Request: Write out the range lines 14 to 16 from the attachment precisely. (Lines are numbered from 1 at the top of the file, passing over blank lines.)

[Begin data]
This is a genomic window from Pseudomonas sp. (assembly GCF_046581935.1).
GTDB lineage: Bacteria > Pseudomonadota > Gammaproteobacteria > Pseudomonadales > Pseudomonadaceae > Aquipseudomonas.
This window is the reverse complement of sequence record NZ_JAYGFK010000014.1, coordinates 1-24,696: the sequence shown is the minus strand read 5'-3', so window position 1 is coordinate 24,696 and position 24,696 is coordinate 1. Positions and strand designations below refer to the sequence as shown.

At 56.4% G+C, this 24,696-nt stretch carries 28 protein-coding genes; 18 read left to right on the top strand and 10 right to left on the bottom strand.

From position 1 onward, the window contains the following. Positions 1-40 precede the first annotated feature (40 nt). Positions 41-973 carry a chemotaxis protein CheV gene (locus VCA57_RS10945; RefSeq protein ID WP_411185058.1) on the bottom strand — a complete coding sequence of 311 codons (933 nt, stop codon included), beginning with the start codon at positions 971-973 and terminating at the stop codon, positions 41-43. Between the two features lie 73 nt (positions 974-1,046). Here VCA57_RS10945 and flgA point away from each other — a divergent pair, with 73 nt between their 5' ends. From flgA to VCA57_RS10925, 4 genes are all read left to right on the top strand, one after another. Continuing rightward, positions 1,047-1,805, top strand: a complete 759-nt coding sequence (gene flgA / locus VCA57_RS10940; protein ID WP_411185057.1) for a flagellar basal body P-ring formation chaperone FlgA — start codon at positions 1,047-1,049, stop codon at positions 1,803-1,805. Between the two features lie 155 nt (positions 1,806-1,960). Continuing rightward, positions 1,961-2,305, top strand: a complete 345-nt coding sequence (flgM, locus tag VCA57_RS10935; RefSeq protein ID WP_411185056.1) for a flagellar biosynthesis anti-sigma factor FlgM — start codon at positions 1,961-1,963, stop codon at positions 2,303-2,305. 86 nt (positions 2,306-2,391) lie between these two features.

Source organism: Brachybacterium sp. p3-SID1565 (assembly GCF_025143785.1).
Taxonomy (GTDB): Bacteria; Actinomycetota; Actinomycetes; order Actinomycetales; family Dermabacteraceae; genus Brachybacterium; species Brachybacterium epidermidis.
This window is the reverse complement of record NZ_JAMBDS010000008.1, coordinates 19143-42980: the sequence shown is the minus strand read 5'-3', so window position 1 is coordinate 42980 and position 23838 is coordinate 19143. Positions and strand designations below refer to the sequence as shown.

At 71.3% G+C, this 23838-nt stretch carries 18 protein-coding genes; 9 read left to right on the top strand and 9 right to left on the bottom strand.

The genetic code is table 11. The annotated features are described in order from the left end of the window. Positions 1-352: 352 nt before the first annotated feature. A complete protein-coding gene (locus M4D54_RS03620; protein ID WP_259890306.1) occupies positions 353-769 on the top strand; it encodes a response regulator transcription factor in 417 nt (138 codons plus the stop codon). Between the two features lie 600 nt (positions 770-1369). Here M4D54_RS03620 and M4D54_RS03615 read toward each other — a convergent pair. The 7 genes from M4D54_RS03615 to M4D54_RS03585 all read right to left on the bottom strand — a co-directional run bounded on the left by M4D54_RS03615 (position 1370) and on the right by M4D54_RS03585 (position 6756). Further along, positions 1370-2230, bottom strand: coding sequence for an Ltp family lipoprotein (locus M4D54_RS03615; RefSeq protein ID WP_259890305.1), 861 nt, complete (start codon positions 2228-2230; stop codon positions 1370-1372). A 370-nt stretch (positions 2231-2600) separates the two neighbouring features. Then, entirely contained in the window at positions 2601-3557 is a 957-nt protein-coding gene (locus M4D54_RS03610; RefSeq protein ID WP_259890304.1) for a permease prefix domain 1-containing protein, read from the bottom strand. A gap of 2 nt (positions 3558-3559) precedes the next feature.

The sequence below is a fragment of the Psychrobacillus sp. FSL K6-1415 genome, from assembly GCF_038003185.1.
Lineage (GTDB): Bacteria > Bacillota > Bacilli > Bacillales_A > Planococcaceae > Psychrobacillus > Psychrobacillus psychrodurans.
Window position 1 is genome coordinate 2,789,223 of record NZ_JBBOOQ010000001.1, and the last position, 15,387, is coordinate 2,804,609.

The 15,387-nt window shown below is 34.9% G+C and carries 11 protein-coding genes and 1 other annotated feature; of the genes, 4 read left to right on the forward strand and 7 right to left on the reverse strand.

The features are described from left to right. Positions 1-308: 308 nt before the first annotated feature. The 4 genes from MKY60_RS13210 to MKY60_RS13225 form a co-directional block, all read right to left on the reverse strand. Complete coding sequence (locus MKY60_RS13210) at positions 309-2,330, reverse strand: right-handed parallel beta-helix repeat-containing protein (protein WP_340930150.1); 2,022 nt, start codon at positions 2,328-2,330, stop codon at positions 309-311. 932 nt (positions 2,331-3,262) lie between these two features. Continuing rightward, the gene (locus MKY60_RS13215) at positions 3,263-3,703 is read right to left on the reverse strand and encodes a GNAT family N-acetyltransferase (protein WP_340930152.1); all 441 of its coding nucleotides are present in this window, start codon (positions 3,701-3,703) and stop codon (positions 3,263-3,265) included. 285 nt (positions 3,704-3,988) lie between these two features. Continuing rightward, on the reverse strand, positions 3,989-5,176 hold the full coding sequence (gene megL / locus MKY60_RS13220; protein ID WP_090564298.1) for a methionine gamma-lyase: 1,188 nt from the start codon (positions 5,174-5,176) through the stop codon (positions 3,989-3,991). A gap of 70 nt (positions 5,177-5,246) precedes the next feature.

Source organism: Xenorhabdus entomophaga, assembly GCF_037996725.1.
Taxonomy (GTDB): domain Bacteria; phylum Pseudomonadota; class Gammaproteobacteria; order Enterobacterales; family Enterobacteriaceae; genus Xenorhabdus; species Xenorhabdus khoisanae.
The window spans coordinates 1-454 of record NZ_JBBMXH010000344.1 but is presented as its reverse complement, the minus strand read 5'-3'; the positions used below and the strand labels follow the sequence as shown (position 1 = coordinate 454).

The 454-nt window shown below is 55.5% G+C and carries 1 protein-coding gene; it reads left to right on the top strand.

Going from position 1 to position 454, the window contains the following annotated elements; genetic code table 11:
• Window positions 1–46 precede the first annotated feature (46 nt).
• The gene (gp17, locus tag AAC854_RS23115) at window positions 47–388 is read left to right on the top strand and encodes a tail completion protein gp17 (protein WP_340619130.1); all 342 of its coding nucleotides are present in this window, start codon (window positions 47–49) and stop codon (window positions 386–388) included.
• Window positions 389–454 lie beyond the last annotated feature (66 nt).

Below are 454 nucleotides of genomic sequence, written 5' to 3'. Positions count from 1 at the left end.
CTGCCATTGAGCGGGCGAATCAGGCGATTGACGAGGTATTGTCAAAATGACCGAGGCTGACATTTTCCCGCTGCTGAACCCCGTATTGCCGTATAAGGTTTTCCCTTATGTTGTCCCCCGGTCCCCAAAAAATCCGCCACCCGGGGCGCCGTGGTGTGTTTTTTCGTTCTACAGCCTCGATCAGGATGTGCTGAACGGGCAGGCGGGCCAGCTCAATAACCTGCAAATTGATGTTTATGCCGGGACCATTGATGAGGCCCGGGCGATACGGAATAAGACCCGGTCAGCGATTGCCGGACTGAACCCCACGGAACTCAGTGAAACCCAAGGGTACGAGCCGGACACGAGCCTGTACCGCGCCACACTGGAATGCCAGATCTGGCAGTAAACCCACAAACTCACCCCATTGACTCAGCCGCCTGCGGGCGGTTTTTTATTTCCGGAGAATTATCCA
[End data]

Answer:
The 15,387-nt window shown below is 34.9% G+C and carries 11 protein-coding genes and 1 other annotated feature; of the genes, 4 read left to right on the forward strand and 7 right to left on the reverse strand.

The features are described from left to right. Positions 1-308: 308 nt before the first annotated feature. The 4 genes from MKY60_RS13210 to MKY60_RS13225 form a co-directional block, all read right to left on the reverse strand. Complete coding sequence (locus MKY60_RS13210) at positions 309-2,330, reverse strand: right-handed parallel beta-helix repeat-containing protein (protein WP_340930150.1); 2,022 nt, start codon at positions 2,328-2,330, stop codon at positions 309-311. 932 nt (positions 2,331-3,262) lie between these two features. Continuing rightward, the gene (locus MKY60_RS13215) at positions 3,263-3,703 is read right to left on the reverse strand and encodes a GNAT family N-acetyltransferase (protein WP_340930152.1); all 441 of its coding nucleotides are present in this window, start codon (positions 3,701-3,703) and stop codon (positions 3,263-3,265) included. 285 nt (positions 3,704-3,988) lie between these two features. Continuing rightward, on the reverse strand, positions 3,989-5,176 hold the full coding sequence (gene megL / locus MKY60_RS13220; protein ID WP_090564298.1) for a methionine gamma-lyase: 1,188 nt from the start codon (positions 5,174-5,176) through the stop codon (positions 3,989-3,991). A gap of 70 nt (positions 5,177-5,246) precedes the next feature.

Source organism: Xenorhabdus entomophaga, assembly GCF_037996725.1.